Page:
On the other hand, an exclusionary contract will specifically tell you what it does not cover. If it’s not specifically excluded, it’s covered. Exclusionary contracts are generally not only easier to interpret, they also tend to provide greater coverages. That’s why exclusionary contracts are often the top tier offerings from extended warranty companies.
But even amongst exclusionary contracts, there are more and less valuable offerings. Here at Car Talk we’ve spent a lot of time looking at extended warranty companies, and we’ve come up with some guides as to which ones you might want to consider if you’re shopping for a warranty.
Among our top-rated companies are CARCHEX, autopom!, and Liberty Bell, Toco, Mercury, and Concord are strong contenders as well. You can read a lot more about those companies and more in our 8 Best Extended Car Warranty Companies in 2021 article.
That question really depends on a lot of factors. How reliable is your car? How risk-averse are you? Are you good at budgeting for unknown expenses?
Someone who drives a late-model Toyota probably isn’t going to face many, if any, expensive repairs any time soon. Extended warranties might not make as much sense to that person as they would to someone who drives a car that’s known to be unreliable and expensive to fix.
On the other hand, if that Toyota driver is likely to lose sleep worrying about having to pay for a potential car repair, an extended warranty might be worth it even if it’s not likely to ever be used. There’s a lot of value in psychological peace of mind.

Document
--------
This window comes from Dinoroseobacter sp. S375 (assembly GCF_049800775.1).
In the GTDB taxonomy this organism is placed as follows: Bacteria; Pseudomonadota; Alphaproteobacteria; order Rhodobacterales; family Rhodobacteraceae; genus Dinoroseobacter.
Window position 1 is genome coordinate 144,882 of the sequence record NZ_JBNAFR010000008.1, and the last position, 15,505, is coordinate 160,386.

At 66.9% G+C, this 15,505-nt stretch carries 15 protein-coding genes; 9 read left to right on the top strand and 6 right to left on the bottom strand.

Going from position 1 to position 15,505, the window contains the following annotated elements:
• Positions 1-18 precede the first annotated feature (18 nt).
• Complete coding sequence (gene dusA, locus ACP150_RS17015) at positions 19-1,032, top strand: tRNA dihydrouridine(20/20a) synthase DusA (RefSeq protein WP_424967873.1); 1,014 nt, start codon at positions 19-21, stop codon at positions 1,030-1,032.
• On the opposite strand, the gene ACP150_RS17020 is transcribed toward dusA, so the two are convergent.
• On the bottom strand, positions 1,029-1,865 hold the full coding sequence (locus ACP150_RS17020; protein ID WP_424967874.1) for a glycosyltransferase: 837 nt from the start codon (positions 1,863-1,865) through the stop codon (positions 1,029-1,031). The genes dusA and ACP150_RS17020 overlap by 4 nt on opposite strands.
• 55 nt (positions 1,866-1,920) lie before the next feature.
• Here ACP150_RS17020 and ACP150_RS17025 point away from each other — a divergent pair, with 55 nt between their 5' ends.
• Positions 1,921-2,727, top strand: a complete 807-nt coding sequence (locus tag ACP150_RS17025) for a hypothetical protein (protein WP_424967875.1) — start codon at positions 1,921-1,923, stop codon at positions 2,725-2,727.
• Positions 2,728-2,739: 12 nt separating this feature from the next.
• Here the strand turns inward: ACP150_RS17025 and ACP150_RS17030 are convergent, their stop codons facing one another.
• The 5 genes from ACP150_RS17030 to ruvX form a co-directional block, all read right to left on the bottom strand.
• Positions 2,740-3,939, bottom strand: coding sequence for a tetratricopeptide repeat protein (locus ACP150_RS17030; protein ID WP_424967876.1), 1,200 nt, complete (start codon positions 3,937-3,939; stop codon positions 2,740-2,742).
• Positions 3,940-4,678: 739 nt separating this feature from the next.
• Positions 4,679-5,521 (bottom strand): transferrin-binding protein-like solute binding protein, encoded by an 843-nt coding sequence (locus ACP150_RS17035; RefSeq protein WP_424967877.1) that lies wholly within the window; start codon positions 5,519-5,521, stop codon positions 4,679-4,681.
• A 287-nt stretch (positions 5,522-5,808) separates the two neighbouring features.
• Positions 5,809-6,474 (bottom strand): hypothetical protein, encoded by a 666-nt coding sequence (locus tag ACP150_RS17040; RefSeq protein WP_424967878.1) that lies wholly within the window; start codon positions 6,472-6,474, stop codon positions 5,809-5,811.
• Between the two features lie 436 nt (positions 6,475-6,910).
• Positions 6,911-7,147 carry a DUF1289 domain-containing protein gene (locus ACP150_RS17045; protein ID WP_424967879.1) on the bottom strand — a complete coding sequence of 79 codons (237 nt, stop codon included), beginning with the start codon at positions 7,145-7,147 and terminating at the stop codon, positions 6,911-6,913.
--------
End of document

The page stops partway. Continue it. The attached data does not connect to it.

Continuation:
Finally, if you’re someone who isn’t very good at saving money for a rainy day, an extended warranty can sometimes be like a built-in savings account. If your car breaks and you’re broke, that service contract could be just what you need.
From a purely economic standpoint, you’re statistically likely to spend more money on a service contract than it pays for. That makes sense - companies wouldn’t offer them if they constantly lost money on them. And that’s true of regular insurance policies too. You probably have insurance on your house that will pay out if it ever burns down, but you’re very unlikely to ever have to use it.
Used car extended warranty prices are quite literally all over the map. They depend on a huge number of factors including what kind of car you drive, it’s reputation for reliability, its mileage, etc. It also depends on which level of coverage you choose. Most companies offer several tiers of coverage, with the lowest covering significantly fewer parts than the highest.